A more detailed comparative analysis of the historical, social, economic and political factors in both countries is necessary, but it is clear that there are ways of restarting economic growth without harsh reforms that harm a country’s education and healthcare systems and dramatically increase unemployment and emigration.

The “economic miracle” clearly has different definitions for institutions and for people.  It is necessary to comprehensively study the reforms in terms of their long-term effects before recommending similar measures to other countries in the EU. This will lead to context-specific solutions that are not based on inert economic indicators and institutional catchphrases that may not reflect the reality of people’s lives.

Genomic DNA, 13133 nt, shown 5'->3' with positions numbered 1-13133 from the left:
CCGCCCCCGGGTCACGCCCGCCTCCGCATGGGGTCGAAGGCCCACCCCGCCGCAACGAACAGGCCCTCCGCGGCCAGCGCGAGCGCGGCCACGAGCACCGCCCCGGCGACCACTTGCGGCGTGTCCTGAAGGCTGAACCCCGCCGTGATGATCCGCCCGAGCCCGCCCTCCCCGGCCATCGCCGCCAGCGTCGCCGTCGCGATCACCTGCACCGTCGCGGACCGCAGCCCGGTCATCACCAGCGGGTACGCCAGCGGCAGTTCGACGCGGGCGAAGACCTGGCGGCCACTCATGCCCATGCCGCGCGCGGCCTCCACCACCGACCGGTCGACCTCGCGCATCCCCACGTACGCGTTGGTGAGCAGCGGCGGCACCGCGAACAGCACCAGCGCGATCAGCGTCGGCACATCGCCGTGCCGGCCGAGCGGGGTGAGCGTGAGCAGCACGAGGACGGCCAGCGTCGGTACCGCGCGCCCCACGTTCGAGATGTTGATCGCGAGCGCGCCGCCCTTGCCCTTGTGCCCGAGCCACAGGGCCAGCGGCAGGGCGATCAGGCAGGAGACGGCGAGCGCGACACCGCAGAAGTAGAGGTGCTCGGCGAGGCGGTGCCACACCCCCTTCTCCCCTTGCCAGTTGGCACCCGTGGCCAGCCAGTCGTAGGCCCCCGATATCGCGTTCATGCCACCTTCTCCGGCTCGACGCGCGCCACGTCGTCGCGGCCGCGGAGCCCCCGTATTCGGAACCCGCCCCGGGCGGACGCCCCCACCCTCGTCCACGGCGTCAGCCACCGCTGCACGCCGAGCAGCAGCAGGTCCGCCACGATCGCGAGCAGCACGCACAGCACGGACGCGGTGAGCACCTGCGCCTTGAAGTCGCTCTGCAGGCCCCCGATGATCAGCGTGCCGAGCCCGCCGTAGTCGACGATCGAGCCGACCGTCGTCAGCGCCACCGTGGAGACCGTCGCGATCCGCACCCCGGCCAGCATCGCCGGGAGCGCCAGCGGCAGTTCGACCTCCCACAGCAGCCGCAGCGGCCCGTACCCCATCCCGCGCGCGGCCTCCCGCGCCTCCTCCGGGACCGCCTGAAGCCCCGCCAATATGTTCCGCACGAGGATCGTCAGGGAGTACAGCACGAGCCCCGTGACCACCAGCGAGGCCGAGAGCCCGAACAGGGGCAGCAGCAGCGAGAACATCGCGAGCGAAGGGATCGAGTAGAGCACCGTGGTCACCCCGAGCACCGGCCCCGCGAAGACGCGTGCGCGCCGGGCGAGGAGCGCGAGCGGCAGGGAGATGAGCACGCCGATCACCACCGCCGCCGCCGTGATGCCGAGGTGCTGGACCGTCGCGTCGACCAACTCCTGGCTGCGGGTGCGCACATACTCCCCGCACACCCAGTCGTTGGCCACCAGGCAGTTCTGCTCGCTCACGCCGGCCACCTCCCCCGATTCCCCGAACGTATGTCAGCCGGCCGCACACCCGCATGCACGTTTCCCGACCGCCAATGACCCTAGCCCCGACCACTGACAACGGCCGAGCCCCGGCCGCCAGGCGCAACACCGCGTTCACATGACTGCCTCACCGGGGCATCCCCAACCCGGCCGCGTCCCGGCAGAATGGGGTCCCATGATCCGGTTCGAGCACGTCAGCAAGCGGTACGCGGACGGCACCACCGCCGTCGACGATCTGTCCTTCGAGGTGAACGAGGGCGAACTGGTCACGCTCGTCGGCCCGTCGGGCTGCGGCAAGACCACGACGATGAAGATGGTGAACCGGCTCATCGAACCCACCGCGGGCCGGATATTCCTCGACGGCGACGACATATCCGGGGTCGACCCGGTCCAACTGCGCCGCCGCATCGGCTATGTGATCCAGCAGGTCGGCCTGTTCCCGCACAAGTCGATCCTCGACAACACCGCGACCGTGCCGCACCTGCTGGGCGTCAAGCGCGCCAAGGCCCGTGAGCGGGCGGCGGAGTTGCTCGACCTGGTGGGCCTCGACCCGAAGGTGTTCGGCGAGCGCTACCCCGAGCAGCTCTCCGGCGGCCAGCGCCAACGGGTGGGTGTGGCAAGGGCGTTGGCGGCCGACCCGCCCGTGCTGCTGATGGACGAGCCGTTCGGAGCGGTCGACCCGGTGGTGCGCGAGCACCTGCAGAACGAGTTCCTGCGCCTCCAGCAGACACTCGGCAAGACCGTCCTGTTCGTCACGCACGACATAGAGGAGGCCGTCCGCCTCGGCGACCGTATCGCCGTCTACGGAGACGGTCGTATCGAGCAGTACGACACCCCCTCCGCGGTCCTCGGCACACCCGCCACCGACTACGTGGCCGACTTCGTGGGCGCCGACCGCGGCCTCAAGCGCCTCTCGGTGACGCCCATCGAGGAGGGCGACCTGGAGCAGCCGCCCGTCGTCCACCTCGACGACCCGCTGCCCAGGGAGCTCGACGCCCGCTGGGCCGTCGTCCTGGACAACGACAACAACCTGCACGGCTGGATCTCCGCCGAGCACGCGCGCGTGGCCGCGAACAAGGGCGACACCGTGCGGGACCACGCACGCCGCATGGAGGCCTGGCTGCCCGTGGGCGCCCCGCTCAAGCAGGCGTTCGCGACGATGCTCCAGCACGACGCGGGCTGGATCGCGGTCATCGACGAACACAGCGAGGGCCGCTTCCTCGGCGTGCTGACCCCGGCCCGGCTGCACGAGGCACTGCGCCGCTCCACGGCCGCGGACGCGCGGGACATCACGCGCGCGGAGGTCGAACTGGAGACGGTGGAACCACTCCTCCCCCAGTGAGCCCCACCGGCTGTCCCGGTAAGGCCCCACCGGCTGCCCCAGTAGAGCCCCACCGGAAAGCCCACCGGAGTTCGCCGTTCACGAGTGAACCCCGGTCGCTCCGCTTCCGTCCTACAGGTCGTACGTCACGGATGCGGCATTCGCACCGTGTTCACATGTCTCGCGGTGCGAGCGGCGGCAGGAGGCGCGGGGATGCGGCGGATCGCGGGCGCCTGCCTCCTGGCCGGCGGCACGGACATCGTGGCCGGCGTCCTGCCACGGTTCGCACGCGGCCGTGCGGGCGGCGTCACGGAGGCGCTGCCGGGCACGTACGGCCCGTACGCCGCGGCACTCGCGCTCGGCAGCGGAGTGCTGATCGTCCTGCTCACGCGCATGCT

Gleb Zhukov is the Head of Business Research at Axience, a business services firm headquartered in Mumbai, India.

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[1] IMF,

[2] Official European Union portal,

[3] Central Statistics Office, Latvia.

[4] Central Statistics Office, Latvia.


[6] Central Statistics Office, Ireland.

[7] Ireland, Department of Health.

[8] Ireland, Department of Education.

[9] Central Statistics Office, Ireland.

[10] World Trade Organisation.{%22impl%22:%22client%22,%22params%22:{%22langParam%22:%22en%22}}

[11] Central Statistics Office, Latvia;